Outside of our present day thinking, several hundred years ago some items of jewelry were sewn onto clothing. For an individual, no matter how well off except for the richest of the rich, it was not just jewelry which was scarce.
In fact, clothing both formal and everyday wear was possessed in limited amounts. Very few owned multiples of shoes, dresses or even undergarments nor did people possess caskets and chests full of jewels. A few pieces were all that was needed. Often, fine jewelry was sewn directly onto formal attire and dresses. When needed for another vestment, the items were removed and hand stitched onto another gown.
With this cross, it is easy to make such a case as the absence of all fittings (such as pendant hoops, pins and no evidence of removal). Rare indeed and The Three Graces has had only a few pieces during our entire history.
Often, also if the jewelry was crafted of silver, in order to protect the clothing or skin from dark staining from patina, the reverse of the item was gilded with a thin coating of gold.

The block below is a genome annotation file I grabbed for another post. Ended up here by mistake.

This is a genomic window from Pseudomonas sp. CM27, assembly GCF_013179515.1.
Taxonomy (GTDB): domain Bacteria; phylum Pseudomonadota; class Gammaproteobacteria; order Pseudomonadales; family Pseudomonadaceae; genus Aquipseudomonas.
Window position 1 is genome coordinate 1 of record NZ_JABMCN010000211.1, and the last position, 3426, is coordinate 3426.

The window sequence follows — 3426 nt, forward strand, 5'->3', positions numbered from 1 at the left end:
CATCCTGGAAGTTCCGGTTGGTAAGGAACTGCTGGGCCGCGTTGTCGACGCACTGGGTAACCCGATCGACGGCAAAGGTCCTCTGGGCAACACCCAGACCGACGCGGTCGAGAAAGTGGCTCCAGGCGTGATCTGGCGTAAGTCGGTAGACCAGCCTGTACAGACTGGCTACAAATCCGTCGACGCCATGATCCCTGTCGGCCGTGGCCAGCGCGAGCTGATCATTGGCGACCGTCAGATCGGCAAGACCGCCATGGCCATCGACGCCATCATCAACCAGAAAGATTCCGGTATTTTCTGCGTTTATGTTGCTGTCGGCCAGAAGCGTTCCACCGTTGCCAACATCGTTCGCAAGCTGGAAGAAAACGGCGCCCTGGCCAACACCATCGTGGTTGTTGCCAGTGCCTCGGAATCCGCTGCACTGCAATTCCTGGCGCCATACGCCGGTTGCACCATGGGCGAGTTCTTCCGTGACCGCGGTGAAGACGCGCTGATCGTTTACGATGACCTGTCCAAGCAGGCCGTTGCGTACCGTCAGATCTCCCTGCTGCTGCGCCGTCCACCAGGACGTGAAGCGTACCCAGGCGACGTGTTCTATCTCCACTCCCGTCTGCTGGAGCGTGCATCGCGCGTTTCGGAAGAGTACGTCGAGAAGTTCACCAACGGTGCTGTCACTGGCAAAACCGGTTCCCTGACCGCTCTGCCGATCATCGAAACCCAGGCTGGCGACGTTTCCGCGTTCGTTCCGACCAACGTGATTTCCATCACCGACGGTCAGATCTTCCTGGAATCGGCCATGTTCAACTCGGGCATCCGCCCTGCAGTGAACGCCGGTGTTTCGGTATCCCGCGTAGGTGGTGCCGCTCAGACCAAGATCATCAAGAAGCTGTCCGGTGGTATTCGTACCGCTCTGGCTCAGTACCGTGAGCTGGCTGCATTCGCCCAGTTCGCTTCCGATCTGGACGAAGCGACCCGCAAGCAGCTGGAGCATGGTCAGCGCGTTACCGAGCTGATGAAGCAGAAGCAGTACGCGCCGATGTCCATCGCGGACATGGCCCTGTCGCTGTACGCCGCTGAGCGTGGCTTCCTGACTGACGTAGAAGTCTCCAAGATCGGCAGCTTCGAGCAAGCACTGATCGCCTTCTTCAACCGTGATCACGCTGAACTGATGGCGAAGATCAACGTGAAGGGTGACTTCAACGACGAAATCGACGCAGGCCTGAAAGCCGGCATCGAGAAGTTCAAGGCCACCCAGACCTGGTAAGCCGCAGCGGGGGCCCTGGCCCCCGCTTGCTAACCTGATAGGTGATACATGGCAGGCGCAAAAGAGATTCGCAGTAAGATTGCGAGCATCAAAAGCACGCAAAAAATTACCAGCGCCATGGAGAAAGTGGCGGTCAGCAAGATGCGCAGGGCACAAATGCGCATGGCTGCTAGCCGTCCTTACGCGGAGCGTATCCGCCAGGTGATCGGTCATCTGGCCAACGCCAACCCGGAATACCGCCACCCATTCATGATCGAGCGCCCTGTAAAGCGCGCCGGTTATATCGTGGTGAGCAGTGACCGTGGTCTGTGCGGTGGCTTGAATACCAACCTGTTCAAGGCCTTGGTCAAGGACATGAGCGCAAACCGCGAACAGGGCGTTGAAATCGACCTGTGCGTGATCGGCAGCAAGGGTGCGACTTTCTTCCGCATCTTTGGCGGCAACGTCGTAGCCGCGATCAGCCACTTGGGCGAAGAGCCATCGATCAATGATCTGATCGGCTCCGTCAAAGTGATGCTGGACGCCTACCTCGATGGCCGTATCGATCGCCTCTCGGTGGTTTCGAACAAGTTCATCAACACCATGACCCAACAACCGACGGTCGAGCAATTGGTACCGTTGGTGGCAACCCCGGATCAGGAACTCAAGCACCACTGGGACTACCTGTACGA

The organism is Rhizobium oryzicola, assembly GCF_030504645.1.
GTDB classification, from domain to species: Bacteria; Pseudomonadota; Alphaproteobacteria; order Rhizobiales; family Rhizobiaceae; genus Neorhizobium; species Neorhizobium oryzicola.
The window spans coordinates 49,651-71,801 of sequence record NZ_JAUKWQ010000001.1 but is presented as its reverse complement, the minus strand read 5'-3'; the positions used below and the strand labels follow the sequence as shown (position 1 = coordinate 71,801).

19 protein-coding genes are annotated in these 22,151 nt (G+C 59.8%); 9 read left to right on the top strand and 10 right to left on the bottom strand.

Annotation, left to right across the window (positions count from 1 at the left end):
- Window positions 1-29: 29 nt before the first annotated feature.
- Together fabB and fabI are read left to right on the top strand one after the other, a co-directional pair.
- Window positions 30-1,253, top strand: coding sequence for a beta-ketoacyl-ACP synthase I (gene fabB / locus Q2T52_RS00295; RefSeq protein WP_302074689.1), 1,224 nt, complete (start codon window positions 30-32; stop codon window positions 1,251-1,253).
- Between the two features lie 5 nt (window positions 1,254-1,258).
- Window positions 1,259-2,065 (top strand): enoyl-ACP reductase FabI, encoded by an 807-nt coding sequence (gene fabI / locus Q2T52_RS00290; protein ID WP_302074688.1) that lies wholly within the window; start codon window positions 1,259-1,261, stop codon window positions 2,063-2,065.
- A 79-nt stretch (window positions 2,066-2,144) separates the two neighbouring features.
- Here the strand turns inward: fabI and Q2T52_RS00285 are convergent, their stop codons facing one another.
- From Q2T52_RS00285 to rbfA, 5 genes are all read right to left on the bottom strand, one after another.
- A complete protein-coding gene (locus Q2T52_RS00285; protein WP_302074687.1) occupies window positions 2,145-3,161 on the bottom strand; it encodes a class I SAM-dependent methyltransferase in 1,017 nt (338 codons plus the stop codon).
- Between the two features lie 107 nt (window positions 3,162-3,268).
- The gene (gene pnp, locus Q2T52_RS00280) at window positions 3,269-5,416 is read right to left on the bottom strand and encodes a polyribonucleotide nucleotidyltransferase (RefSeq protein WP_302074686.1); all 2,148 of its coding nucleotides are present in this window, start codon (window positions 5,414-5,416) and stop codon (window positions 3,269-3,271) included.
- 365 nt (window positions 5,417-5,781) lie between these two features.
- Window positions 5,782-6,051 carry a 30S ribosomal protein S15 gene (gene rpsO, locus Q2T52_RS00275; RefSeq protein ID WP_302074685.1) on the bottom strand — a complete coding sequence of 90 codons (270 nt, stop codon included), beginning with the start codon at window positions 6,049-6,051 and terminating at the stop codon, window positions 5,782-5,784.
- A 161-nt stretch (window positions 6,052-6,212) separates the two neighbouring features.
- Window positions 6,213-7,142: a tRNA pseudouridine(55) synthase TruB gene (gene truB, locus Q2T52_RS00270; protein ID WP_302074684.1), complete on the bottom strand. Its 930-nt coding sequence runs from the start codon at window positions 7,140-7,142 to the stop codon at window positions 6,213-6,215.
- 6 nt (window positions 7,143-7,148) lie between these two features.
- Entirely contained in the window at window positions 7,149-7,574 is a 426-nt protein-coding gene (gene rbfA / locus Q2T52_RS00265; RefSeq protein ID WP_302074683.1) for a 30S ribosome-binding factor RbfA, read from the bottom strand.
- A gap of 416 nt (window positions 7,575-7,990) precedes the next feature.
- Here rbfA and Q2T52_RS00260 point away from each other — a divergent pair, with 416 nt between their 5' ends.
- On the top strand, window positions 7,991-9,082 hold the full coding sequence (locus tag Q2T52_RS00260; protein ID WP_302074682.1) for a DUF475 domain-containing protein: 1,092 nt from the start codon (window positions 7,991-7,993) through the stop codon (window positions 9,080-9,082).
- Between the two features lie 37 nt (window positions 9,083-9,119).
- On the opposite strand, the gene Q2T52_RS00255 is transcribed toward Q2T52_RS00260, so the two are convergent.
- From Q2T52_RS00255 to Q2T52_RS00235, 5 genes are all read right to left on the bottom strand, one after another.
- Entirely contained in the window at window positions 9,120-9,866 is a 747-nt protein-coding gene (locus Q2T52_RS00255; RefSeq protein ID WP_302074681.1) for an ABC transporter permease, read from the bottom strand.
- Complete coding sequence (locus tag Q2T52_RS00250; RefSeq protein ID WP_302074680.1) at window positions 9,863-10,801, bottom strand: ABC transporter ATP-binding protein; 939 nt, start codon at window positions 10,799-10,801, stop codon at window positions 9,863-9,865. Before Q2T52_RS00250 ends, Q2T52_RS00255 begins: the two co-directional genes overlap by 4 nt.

Exceptionally rare, a pierced scrolling frame of silver is embellished with sixteen (16) table cut diamonds set into mounds of silver rubbed over the diamonds that it is difficult to ascertain where the silver ends and the diamond begins.
Table cut diamonds, one of the earliest cuts, have just a few facets, a flat surface and just four bevels on each of the four sides. Highly sculptural with delicate detailing, the mounds display scalloped shaped detail characteristic of the late 17th century.
For additional examples of these domes of silver see "Five Centuries of Jewellery National Museum of Ancient Art, Lisbon” on pages 40 and 45. To the reverse note the bulbous rounded mounts with gold over silver.
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